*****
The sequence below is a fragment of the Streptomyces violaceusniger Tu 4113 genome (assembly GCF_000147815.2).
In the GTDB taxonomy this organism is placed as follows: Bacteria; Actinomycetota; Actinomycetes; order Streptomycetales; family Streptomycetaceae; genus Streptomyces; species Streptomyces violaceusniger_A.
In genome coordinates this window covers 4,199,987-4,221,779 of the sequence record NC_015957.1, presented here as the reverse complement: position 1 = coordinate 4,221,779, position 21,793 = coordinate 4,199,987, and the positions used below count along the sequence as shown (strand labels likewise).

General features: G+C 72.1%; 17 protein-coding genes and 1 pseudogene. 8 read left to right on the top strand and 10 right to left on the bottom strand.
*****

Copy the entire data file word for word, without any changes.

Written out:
The sequence below is a fragment of the Streptomyces violaceusniger Tu 4113 genome (assembly GCF_000147815.2).
In the GTDB taxonomy this organism is placed as follows: Bacteria; Actinomycetota; Actinomycetes; order Streptomycetales; family Streptomycetaceae; genus Streptomyces; species Streptomyces violaceusniger_A.
In genome coordinates this window covers 4,199,987-4,221,779 of the sequence record NC_015957.1, presented here as the reverse complement: position 1 = coordinate 4,221,779, position 21,793 = coordinate 4,199,987, and the positions used below count along the sequence as shown (strand labels likewise).

General features: G+C 72.1%; 17 protein-coding genes and 1 pseudogene. 8 read left to right on the top strand and 10 right to left on the bottom strand.